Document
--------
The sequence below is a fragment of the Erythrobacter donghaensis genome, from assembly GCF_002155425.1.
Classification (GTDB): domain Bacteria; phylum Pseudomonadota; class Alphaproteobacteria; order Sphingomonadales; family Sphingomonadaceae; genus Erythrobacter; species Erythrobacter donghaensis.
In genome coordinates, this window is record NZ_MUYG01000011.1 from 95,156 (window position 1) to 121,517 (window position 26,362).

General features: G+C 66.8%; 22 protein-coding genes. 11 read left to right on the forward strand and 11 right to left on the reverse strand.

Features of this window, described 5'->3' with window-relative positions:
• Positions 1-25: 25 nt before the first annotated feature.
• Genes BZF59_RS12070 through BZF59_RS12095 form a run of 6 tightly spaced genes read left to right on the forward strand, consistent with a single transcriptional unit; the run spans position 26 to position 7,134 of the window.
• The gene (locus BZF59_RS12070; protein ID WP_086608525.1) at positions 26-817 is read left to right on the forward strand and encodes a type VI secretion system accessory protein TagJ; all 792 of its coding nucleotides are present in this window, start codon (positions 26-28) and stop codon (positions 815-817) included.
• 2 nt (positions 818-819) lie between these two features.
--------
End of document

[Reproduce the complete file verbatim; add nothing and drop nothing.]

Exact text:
The sequence below is a fragment of the Erythrobacter donghaensis genome, from assembly GCF_002155425.1.
Classification (GTDB): domain Bacteria; phylum Pseudomonadota; class Alphaproteobacteria; order Sphingomonadales; family Sphingomonadaceae; genus Erythrobacter; species Erythrobacter donghaensis.
In genome coordinates, this window is record NZ_MUYG01000011.1 from 95,156 (window position 1) to 121,517 (window position 26,362).

General features: G+C 66.8%; 22 protein-coding genes. 11 read left to right on the forward strand and 11 right to left on the reverse strand.

Features of this window, described 5'->3' with window-relative positions:
• Positions 1-25: 25 nt before the first annotated feature.
• Genes BZF59_RS12070 through BZF59_RS12095 form a run of 6 tightly spaced genes read left to right on the forward strand, consistent with a single transcriptional unit; the run spans position 26 to position 7,134 of the window.
• The gene (locus BZF59_RS12070; protein ID WP_086608525.1) at positions 26-817 is read left to right on the forward strand and encodes a type VI secretion system accessory protein TagJ; all 792 of its coding nucleotides are present in this window, start codon (positions 26-28) and stop codon (positions 815-817) included.
• 2 nt (positions 818-819) lie between these two features.